In America we have a whole holiday dedicated to gratitude, Thanksgiving. We are encouraged, once a year, to reflect on the things and people we are grateful for. While for some this holiday becomes a celebration of the excess afforded by the American lifestyle for others it is a time for meditation.
Gratitude is one of those qualities that we speak about a lot. In fact, we get a lot of mixed messages about it! It gets brought up when we are at our low points: "well, at least I'm grateful that I'm alive." At our high points: "I'm so thankful for all of you in my life!!" It can be used to connect us to others: "I'm so appreciative of you." Or to instill shame: "You should be grateful for everything I've done for you!" Although gratitude is deeply embedded in our language what is it like to actually live in gratitude?
It's pretty difficult! It can be hard to access the feeling of gratitude in our daily lives. It's easy to talk about it, but letting it in is another matter entirely. So what does gratitude feel like? What's the moment to moment experience? For me, there's a swelling in my chest, I feel inflated. Also, time seems to slow down, there's a pause. And then, there's a very small, but very powerful moment of wonder. When I slow down and take in everything around me I am spellbound. It can be overwhelming in a way! Life, culture, and relationships are all full of miracles. It's awe inspiring how it all fits together.
Let's take for example the computer you are reading this blog on. Take a moment to think about all the things you've done in your life in order to be able to afford it, all those moments worked, all the emotions you felt while doing so, and all the people you encountered on the way. Then look at the machine itself, think about all the scientists and engineers that contributed to it's design, and not just the ones that built it, I'm talking about thousands of years of scientific achievement that led up to the invention of the computer. Now envision the people who physically built the machine, their families, their lives, everyone they've touched. And last but not least, think about the raw materials the computer is made from, they came from the earth. Imagine the extraction and refinement process, imagine the elements being created over trillions of years. Breathe out.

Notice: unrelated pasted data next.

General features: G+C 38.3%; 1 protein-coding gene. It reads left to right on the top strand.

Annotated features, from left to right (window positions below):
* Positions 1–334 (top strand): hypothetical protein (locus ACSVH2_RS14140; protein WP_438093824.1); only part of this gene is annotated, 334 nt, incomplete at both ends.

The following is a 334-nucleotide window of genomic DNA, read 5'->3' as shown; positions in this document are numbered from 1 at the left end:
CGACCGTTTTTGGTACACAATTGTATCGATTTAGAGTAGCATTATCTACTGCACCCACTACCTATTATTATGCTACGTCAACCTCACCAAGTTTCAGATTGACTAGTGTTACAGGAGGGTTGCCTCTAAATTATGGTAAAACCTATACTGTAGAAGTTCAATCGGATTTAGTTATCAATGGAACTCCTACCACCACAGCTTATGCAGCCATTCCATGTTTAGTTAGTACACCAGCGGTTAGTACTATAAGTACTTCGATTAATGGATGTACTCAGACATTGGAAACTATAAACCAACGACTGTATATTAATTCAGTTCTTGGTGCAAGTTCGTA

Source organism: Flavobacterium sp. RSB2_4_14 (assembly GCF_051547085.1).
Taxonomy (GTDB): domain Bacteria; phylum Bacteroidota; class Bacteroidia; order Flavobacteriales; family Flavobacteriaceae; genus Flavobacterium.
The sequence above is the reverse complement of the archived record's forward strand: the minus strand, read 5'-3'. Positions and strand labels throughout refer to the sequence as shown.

There's so much to be thankful for in every moment! It's insane. No wonder our minds try to guard against it. Now how do we act on it. Well, the answer is actually very simple, we just open ourselves up, we allow ourselves to feel how interconnected we all are. We open ourselves up to the splendor and we wait, we listen.